Fabrication of coated polymer microneedles for transdermal drug delivery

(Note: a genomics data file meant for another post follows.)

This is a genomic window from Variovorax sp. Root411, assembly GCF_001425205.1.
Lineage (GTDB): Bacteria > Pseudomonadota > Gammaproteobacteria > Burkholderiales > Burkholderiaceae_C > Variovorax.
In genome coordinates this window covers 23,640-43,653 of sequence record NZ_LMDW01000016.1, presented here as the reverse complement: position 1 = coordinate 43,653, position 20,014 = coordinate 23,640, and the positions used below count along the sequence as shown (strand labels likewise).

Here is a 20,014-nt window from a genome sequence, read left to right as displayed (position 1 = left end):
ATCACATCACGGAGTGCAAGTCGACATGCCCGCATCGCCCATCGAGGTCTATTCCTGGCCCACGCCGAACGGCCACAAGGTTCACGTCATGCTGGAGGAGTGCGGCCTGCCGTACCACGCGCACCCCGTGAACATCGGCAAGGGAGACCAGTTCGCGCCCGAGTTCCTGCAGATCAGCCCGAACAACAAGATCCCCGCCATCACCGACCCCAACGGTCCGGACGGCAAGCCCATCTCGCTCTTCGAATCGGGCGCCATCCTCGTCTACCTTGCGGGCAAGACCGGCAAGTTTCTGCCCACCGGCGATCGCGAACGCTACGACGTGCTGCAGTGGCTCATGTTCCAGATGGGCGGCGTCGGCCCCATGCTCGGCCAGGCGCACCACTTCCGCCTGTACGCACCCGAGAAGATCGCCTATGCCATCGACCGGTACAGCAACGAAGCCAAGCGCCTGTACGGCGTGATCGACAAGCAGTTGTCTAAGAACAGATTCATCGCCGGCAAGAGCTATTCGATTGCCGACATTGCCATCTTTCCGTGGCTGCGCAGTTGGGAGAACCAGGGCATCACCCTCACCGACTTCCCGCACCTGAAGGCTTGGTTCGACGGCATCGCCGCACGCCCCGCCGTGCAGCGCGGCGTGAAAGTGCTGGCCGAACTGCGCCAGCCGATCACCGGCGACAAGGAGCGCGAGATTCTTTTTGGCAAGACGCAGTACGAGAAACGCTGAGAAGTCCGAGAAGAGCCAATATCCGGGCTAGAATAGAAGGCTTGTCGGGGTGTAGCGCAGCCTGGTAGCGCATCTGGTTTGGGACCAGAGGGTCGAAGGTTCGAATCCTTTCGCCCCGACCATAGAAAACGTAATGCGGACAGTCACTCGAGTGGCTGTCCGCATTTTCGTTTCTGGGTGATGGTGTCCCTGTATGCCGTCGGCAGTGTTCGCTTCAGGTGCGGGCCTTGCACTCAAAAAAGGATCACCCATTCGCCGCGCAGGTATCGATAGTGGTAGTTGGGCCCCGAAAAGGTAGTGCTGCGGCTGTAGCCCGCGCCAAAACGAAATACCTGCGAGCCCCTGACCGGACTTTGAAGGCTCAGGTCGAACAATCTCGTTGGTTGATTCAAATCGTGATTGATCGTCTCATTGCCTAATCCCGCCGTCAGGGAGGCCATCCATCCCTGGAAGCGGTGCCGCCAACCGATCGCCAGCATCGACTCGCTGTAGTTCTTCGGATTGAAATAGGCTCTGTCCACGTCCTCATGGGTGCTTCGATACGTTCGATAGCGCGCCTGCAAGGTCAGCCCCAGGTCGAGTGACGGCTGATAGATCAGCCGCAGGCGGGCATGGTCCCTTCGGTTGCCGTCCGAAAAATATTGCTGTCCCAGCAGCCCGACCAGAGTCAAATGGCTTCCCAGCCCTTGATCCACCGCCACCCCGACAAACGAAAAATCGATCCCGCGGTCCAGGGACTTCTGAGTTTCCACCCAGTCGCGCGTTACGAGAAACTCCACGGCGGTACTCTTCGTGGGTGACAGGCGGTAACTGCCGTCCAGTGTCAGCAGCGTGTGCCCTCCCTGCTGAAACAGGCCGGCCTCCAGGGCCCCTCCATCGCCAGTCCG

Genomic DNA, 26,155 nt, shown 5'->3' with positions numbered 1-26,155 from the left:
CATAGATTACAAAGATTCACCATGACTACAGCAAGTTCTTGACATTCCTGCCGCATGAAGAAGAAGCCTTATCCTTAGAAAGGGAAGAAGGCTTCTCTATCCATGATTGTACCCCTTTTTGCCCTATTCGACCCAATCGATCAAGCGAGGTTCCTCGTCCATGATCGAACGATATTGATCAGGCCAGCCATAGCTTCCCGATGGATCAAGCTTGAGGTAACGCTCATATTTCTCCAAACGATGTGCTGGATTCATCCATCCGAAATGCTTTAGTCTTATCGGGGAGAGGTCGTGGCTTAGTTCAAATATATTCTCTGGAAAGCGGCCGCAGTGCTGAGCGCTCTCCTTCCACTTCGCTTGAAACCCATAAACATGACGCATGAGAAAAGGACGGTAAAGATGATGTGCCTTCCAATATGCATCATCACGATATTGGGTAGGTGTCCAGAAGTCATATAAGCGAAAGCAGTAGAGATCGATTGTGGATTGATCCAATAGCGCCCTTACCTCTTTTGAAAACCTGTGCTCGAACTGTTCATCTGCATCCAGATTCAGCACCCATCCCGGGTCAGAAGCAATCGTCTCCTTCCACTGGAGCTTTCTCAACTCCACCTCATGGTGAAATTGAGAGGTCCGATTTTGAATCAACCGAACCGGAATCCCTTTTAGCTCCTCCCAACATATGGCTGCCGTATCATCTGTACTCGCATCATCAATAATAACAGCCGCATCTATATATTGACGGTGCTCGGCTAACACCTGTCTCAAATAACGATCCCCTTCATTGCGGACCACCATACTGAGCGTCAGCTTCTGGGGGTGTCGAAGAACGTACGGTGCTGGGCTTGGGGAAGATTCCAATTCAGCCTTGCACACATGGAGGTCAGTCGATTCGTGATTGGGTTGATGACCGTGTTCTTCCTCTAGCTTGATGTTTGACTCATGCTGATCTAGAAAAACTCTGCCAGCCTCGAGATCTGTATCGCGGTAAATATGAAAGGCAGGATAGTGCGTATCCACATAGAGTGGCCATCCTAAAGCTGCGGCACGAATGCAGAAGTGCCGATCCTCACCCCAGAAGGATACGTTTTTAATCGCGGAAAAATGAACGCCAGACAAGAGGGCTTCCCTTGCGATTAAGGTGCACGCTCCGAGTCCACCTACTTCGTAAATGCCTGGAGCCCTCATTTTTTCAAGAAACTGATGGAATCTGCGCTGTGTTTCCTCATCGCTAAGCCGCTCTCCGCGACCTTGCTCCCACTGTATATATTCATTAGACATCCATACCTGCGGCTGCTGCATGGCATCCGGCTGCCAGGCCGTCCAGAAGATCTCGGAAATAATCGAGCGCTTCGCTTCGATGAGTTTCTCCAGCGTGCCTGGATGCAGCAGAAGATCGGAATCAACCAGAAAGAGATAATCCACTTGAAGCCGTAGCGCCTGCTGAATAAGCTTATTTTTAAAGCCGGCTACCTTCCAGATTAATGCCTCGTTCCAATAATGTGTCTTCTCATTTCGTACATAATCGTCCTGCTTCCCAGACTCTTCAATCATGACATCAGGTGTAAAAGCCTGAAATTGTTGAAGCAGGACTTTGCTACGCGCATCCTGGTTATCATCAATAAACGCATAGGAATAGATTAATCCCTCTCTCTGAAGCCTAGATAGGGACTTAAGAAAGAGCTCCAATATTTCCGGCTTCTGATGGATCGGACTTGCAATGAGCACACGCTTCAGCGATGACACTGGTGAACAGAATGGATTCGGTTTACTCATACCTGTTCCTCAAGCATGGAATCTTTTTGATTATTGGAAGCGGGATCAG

As an alternative to hypodermic needles, coated polymer microneedles (MNs) are able to deliver drugs to subcutaneous tissues after being inserted into the skin. The dip-coating process is a versatile, rapid fabricating method that can form coated MNs in a short time. However, it is still a challenge to fabricate coated MNs with homogeneous and precise drug doses in the dip-coating process. In this study, to fabricate coated polymer microneedles with controlled drug loading, an adjustable apparatus that can be lifted and lowered was designed to immerse a polylactic acid (PLA) MN patch in the coating solutions. Using the coating solution containing 0.5% (w/w) sulforhodamine B, the drug loadings were up to 12 ng, 14 ng, and 18 ng per needle for the MNs with heights of 550 μm, 650 μm, and 750 μm, respectively. Moreover, for the MNs with a 650-μm height, when increasing the viscosity of the coating solutions from 150 mPa·s to 1360 mPa·s, 2850 mPa·s, and 8200 mPa·s, the drug loading increased from 2.5 ng to 5 ng, 14 ng, and 22 ng per needle, respectively. Meanwhile, the drug delivery efficiencies of these MNs were approximately 90%. In the insertion experiments, the MNs could successfully penetrate the skin and deliver the coated drug with approximately 90% efficiency when the MN tips were exposed to the outer environment. In vivo studies in mice indicated that the coated polymer MNs continuously delivered drugs, and the skin recovered without any injuries. These results demonstrated that the coated polymer MN was a safe and effective method for transdermal drug delivery.